Istanbul is the only city in the world to straddle two continents – Europe and Asia – and the Bosphorous river doesn’t just separate the regions, it splits two entirely different cultures.
The streets are bustling with imperial splendor. And though the Ottoman mosques, historic hammams, buzzing souks and pristine palaces will take your breath away, it’s not just the scenery that makes it magnificent for families traveling with children
Here are seven unexpected wonders and kid-specific tricks to keep up your sleeve when staying in Istanbul with family.
Cruise the Bosphorus
You can’t come to Istanbul and not take to the water in some way. Some of the most common ways are to:
- Catch a public ferry (a cheap option) with the company Şehir Hatları
- Book one of three Bosphorous tours: Short Circle Bosphorus Cruise, Full Bosphorus Cruise and the Full Bosphorus Cruise by Night (only available in summer).
- Try a child friendly water taxi from Emirgan to Kanlica, famous for its yoghurt and beautiful views from the Mihrabat Grove.
All options are great for families, and if you’re lucky, you might spot dolphins leaping through your wake.
Take the tram
The Istanbul Nostalgic Tramway is a wonderful way for children to ride through time in a early 20th-century tram. The interiors have been restored to show old wooden panels, seats and lights in their full glory, and conductors wear period costumes.
There are two different tramlines on each side of the city – the T2 is on the European side and the T3 on the Asian. Each travels at a relatively slow pace so children can gaze out windows, absorb the sights and sounds, and love every clatter and clunk of the rails.
The trams are inexpensive and the you can use IstanbulKart, a public transport card, to pay.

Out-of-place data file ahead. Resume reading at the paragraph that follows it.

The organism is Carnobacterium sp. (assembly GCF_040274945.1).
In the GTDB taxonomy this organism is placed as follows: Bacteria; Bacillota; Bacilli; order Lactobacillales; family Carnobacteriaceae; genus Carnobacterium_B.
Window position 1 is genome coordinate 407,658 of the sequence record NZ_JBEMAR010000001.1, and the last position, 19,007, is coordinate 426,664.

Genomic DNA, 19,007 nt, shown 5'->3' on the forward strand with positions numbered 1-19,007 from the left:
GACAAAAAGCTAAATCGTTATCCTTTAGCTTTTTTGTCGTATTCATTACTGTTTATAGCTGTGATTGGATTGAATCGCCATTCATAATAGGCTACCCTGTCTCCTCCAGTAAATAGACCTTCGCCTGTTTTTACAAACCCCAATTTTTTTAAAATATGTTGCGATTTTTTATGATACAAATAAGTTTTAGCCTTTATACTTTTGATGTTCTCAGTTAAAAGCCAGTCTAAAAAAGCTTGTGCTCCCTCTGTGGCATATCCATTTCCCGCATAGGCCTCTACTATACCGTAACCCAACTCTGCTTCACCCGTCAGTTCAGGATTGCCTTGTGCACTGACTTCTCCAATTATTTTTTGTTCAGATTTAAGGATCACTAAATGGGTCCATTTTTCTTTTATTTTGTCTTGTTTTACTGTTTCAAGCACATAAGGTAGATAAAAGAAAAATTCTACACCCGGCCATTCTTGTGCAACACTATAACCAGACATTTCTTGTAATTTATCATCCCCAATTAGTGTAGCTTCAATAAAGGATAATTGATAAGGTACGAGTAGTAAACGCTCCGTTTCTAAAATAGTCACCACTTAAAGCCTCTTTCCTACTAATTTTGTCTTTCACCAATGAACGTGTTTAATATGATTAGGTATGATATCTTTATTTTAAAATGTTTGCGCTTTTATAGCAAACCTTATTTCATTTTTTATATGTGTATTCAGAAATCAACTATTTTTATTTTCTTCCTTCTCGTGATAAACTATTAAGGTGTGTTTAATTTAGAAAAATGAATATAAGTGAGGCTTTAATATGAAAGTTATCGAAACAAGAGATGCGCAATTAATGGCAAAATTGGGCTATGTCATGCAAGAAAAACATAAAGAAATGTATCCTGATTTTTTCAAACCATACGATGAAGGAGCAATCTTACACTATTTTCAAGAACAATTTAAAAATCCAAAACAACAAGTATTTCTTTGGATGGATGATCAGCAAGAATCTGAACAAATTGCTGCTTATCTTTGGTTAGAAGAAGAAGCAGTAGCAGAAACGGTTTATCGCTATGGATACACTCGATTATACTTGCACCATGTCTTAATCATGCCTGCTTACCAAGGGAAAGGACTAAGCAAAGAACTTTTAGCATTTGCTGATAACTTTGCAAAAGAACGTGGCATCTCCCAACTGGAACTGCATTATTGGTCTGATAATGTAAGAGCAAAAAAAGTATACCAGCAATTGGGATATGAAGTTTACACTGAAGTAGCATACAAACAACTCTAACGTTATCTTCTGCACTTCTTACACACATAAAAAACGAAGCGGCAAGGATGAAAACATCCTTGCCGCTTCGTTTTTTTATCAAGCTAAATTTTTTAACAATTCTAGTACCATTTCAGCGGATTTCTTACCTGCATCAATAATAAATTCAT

It’s so tiny! Imagine 134 Byzantine churches, Ottoman mosques and Roman ruins—shrunken down to kids’ size. Miniaturk offers intricate 1/25-scale models of buildings constructed by the Ancient Greeks, the Seljuks and the Ottomans. These “small models of a great country” are a wonderfully immersive way to experience Turkey through the ages.
Seeing replicas of Istanbul’s Blue Mosque, Hagia Sofia and Topkapi Palace can be a nice stepping stone for a visit to the real things, without the additional travel.
The Princes’ Islands
There are no cars on the Princes’ Islands so all transport is by foot, bicycle or horse and carriage. Though there are Nine islands in this little archipelago, only four are inhabited. Most day trippers head for the largest, Büyükada (meaning Big Island)—which involves a family-friendly ferry stop to a small island along the way.
Floating in the Sea of Marmara, the islands have pine forests, old wooden cottages, leafy streets, harbour-side fish restaurants and ice-cream parlours. There are small pebbly beaches near the ferry on Büyükada, and the pay-per-day Naki Bey, is only a 15-minute walk from town .
Plan a full day for this worthwhile excursion.
Navigate across the oceans via a 1.2km walkway. The Istanbul Aquarium moves you from the Black Sea, through the Sea of Marmara and the Aegean until you reach the Antarctic. There are 1,500 species of sea creatures to view, ranging from strange & unusual to the ever-popular clown fish.
The aquarium is the perfect place for families to cool down in a Zen-like way. With interactive maps, multi-language touch screens, ships to explore and a 5D movie theatre – there’s a nice emphasis on learning as well as gazing.
There are three cafes and a restaurant in the two-story building, which only needs half a day to explore.
In the heart of the Old Town, the Grand Bazaar is one of the largest covered markets in the world. It’s huge! And it has more than 5,000 stalls with areas dedicated to jewelry, carpets, textiles, ceramics and slippers.
Children love the maze-like alleyways hung with jeweled lanterns. It’s a great place to trust them with some pocket money to buy inexpensive souvenirs.
After the Grand Bazaar, head to the nearby spice market, Misir Çarsisi. Inhale the aromas of the herbs and spices and try the free samples of nuts, sweets and baklava.
If you think a smaller market might be a better introduction, try Arasta Bazaar. There are far fewer stalls and the atmosphere is much more mellow.
In spite of being only a short walk from Istanbul’s Old City, Gülhane Park isn’t well known amongst visitors. But it really is a lovely, relaxing place for families to take a break in between sightseeing.
Once the outer grounds of the Topkapi Palace, it was designed to be a large rose garden. And it offers views across the Bosphorus Strait, the Sea of Marmara and Princes’ Islands from its northeastern edge. There’s a children’s playground, a tea garden and coffee shops—and the pathways are lined with shady plane trees. The lawns are often dotted with families having a picnic, which is a great addition to any trip.